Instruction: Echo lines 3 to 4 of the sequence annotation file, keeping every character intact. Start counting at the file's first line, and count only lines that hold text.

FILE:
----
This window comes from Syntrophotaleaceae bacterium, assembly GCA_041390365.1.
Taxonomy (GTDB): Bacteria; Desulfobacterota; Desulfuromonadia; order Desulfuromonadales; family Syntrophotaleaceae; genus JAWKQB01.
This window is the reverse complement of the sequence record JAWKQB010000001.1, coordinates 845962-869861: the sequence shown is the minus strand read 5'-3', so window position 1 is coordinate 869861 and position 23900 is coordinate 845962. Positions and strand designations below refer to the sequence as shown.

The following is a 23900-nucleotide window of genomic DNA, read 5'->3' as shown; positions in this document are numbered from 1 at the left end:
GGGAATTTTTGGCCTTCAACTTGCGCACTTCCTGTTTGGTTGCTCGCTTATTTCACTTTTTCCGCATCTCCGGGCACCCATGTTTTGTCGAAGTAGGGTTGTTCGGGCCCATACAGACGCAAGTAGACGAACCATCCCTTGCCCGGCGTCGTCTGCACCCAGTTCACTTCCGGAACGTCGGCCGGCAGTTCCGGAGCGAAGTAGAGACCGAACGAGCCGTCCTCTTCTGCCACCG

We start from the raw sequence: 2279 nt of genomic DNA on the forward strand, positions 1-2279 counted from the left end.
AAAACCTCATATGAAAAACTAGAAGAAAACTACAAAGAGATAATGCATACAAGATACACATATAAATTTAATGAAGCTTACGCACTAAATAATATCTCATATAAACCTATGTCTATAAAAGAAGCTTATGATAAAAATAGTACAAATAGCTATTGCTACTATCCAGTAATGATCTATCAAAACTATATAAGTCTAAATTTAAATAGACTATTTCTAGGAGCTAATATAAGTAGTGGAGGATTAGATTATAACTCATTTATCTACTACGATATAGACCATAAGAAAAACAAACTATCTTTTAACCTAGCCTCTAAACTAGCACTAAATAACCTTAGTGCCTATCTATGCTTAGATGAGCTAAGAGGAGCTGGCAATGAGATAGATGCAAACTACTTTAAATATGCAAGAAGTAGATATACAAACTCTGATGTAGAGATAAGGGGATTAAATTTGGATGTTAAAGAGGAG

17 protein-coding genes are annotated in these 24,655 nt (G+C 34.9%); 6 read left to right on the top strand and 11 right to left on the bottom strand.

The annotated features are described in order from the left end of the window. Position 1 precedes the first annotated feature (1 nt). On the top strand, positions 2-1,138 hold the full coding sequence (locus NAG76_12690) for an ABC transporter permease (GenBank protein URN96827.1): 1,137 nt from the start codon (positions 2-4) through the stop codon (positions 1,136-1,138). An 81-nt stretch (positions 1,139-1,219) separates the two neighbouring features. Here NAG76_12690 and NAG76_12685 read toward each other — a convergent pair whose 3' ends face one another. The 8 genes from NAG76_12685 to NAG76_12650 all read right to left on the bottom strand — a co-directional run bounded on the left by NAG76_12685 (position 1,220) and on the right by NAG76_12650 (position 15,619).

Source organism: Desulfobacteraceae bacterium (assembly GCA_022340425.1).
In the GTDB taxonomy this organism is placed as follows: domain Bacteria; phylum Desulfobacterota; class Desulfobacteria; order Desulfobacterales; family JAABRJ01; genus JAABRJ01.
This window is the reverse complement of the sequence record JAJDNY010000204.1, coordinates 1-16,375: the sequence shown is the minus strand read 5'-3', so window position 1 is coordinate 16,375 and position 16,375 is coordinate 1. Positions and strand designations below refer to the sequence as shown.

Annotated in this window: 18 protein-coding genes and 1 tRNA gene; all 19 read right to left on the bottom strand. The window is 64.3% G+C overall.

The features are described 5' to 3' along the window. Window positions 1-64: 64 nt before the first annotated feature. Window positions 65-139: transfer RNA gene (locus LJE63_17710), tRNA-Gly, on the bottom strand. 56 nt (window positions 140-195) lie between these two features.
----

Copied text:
This window is the reverse complement of the sequence record JAWKQB010000001.1, coordinates 845962-869861: the sequence shown is the minus strand read 5'-3', so window position 1 is coordinate 869861 and position 23900 is coordinate 845962. Positions and strand designations below refer to the sequence as shown.

The following is a 23900-nucleotide window of genomic DNA, read 5'->3' as shown; positions in this document are numbered from 1 at the left end: